The trending buzz word in venture capital over the last few years has been unicorn. Investopedia defines unicorn as, “a company, usually a start-up that does not have an established performance record, with a stock market valuation or estimated valuation of more than $1 billion.” Examples of unicorns cover the “who’s who” of tech startups, from Uber to Airbnb.
Square, Inc., a mobile payment processing company founded by twitter co-founder Jack Dorsey, recently shook up the unicorn world when they went public at a lower valuation than their last round of private funding. The Square IPO is just another example of how (what many not drinking the Silicon Valley kool-aid have thinking/saying) extreme private valuations don’t translate into traditional value.
The majority of unicorns are not profitable and thus need to constantly raise capital. Not only do unicorns constantly raise capital, but they are pressured to raise each subsequent round at a higher valuation than the last. As valuations climb to extremes ($10 billion +) it becomes harder and harder for unicorns to raise capital at higher valuations than previous rounds.
Unicorns eventually have four options; (1) run out of cash, (2) raise funding at a lower valuation, (3) sell, or (4) go public. For the majority of unicorns all of these prospects can be very scary! The first option, running out of cash, is just a nice way of saying going out of business. Shutting down is probably not the preferred option for any unicorn’s leadership team and shareholders. That leaves unicorns with three choices; (1) raise capital at a lower valuation, (2) sell, or (3) go public. All three of those options usually mean accepting a lower valuation than previous rounds. The lack of options is the primary reason many high-profile unicorn investors are beginning to “write down” the value of their unicorn holdings.
So , why is it that all paths out of Silicon Valley, for unicorns, lead to lower valuations? Let’s breakdown each option individually.
(1) First option is to continue raising capital as a private company. As the excitement fades and best case expectations are replaced with reality, it becomes harder to convince big money investors to value what is essentially a “start-up” equal to traditional billion dollar companies.
(2) Option two is to sell. The problem is, there aren’t many companies with the ability or appetite to purchase multi billion dollar startups! Most multi-billion dollar M&A transactions are of successful target businesses with billions in assets, revenues, and profits that allow acquirers to leverage a target’s financial strengths to finance the deal(s). While there may be some acquirers with the ability to make $10 billion+ acquisitions, without outside financing, they are often public and can’t justify spending billions of shareholder’s capital to acquire what is essentially a start-up.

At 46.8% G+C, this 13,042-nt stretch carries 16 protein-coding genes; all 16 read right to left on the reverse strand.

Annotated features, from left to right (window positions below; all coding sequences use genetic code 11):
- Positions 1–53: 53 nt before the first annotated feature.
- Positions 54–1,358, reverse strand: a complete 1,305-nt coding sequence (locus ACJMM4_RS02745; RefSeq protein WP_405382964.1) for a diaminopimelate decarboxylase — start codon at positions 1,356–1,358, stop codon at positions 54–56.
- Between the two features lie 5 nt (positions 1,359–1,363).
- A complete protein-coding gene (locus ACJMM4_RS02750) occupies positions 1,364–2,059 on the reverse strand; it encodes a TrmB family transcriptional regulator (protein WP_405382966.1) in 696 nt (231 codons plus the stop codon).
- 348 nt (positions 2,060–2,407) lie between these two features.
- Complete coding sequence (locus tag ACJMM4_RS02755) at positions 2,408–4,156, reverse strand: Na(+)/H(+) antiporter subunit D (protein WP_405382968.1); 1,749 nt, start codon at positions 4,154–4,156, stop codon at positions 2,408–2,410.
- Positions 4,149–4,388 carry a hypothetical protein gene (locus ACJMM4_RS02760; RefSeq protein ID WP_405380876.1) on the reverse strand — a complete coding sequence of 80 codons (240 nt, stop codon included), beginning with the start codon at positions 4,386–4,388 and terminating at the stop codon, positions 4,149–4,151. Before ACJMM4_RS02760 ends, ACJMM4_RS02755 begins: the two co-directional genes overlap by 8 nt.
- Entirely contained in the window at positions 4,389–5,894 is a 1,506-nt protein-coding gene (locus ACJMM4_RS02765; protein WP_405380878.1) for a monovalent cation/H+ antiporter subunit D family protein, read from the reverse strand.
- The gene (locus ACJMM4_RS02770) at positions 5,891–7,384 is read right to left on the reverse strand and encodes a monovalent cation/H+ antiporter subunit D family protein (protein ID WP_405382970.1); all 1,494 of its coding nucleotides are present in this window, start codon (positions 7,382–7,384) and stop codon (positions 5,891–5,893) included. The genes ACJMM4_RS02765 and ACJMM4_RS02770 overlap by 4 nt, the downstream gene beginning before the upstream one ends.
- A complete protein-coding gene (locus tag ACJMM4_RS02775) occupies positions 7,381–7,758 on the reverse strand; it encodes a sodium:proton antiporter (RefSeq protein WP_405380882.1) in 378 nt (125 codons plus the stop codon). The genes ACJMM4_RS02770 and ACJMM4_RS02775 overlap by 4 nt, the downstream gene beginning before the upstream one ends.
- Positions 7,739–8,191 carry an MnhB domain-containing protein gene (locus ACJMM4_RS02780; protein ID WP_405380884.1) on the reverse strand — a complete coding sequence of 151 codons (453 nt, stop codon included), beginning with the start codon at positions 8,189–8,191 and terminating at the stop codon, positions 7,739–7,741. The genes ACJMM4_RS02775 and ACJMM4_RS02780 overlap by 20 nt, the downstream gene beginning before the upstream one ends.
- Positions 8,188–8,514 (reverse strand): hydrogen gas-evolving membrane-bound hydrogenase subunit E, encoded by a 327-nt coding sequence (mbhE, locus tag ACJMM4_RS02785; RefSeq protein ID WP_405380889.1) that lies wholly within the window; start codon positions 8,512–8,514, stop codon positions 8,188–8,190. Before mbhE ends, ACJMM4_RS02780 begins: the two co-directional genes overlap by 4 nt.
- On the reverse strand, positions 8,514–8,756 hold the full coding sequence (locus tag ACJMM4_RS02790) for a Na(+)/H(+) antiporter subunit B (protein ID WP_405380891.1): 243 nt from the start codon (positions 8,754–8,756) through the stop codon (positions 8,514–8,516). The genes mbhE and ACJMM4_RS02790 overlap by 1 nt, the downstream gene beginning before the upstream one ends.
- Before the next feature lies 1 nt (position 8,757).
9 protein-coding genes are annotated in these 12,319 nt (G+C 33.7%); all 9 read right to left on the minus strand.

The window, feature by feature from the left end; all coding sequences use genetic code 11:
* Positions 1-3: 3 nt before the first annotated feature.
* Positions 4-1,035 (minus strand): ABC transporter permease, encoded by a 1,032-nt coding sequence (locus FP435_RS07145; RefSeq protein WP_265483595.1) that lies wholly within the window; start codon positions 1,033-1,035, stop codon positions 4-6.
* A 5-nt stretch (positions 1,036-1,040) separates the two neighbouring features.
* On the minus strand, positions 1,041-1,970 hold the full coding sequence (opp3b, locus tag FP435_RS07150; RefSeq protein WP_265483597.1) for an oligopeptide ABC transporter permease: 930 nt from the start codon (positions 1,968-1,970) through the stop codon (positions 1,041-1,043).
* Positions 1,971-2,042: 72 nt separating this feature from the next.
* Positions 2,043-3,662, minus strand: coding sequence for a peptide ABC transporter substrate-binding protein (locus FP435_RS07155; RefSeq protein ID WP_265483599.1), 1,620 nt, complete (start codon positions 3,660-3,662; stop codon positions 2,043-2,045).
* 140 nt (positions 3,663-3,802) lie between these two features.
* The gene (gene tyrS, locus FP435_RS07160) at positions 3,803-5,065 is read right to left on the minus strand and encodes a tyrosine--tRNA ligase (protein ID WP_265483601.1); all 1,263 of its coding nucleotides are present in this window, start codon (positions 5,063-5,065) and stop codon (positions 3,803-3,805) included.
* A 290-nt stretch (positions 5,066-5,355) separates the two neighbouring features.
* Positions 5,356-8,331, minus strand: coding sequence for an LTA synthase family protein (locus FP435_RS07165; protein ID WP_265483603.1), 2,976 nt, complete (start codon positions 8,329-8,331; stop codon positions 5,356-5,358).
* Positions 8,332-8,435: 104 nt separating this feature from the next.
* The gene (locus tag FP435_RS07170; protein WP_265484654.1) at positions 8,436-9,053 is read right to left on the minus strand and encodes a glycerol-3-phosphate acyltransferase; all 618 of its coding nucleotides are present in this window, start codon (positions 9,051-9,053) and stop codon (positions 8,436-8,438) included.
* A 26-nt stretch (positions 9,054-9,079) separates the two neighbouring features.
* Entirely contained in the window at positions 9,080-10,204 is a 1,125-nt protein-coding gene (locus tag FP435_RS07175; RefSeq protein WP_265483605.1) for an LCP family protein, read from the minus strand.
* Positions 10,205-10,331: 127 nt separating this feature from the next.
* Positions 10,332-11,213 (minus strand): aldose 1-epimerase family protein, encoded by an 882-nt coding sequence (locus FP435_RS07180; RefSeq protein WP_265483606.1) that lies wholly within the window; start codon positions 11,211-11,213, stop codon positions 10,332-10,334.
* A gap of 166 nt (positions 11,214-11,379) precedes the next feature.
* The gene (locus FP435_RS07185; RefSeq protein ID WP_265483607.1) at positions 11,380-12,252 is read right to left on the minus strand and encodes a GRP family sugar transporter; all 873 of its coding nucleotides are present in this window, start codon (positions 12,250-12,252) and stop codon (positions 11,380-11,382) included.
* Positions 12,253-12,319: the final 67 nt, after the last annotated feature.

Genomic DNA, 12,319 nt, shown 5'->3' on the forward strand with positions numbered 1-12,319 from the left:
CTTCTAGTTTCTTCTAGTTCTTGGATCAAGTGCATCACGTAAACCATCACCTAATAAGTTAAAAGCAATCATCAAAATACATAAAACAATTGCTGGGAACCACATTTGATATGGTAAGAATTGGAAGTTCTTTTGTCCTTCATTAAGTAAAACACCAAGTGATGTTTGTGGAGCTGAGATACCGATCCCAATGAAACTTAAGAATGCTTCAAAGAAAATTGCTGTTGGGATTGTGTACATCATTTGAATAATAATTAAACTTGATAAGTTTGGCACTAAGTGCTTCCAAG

(3) The last option is to go public. Many unicorns (Square, FitBit, GoPro, etc.) have chosen this path and have struggled in the market. Most recently Square priced its IPO below the expected price range (although it seems to have recovered for now). FitBit and GoPro stock have both been roller- coaster rides for investors. While Square, GoPro, and FitBit still have the opportunity to prove themselves to the market, perhaps we can look at companies of the dot-com bubble for clues of what might become of today’s unicorns.
While the journey out of Silicon Valley is a difficult one for unicorns, don’t feel too bad for them because they are still unicorns or “wild, un-tamable animals of great strength and agility”!
For more on the “Unicorn Bubble” check out these links:
Ben Kotch is a managing director and investment committee member at Acquis Capital, LLC, a private investment firm that specializes in acquisition funding. He has extensive experience with both private and public companies. Ben graduated with an economics degree from Bentley University where he concentrated in entrepreneurship and law.